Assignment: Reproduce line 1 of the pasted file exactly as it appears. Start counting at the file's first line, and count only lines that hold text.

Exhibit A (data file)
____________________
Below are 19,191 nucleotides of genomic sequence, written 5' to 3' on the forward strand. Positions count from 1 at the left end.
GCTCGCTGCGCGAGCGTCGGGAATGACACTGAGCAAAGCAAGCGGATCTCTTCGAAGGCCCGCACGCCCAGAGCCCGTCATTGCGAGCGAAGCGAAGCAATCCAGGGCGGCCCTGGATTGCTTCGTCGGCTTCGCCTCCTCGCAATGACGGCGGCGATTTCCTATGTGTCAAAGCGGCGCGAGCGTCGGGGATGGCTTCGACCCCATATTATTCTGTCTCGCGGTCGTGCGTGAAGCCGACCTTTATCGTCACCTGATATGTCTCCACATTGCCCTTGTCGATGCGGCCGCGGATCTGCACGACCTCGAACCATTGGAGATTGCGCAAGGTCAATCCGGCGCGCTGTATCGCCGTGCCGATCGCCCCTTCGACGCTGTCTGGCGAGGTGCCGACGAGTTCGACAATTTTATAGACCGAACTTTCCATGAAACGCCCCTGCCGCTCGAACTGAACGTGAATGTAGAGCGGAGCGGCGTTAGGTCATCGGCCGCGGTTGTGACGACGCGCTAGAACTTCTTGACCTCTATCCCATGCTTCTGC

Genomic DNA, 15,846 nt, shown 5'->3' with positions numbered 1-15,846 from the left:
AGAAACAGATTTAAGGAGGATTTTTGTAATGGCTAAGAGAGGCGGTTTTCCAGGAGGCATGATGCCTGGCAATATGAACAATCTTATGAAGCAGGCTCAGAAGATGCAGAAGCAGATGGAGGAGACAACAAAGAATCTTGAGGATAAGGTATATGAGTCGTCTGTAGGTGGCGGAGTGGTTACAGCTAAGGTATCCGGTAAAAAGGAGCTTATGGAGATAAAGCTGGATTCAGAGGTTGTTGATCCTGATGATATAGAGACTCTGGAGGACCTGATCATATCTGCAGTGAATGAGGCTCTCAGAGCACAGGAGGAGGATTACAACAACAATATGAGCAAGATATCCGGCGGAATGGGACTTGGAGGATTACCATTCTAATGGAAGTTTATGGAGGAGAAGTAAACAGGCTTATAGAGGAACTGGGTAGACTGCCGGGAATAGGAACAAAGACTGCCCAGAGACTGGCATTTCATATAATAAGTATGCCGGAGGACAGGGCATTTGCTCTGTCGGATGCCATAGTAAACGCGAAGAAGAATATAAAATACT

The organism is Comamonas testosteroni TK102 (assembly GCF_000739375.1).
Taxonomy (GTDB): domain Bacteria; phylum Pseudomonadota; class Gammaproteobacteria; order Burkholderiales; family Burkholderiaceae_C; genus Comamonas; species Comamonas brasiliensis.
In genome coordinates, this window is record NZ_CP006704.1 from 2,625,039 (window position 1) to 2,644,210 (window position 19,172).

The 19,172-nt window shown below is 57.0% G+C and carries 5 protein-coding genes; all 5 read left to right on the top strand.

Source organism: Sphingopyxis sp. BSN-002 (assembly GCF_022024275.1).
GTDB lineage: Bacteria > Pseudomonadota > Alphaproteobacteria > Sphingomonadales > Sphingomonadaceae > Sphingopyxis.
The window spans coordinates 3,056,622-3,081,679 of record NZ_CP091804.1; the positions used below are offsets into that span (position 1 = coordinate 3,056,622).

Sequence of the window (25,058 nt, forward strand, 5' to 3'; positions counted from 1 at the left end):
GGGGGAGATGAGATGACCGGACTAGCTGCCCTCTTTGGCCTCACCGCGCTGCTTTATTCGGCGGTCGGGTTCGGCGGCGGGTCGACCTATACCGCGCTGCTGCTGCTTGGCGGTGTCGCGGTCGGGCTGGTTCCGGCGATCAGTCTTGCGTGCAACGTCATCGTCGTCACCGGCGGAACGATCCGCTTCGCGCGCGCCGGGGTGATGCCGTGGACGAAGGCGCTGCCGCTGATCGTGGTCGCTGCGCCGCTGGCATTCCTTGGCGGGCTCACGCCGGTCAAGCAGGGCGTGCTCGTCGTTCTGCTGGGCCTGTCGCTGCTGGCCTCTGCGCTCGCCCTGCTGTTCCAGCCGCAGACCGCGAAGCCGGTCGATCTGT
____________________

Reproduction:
Below are 19,191 nucleotides of genomic sequence, written 5' to 3' on the forward strand. Positions count from 1 at the left end.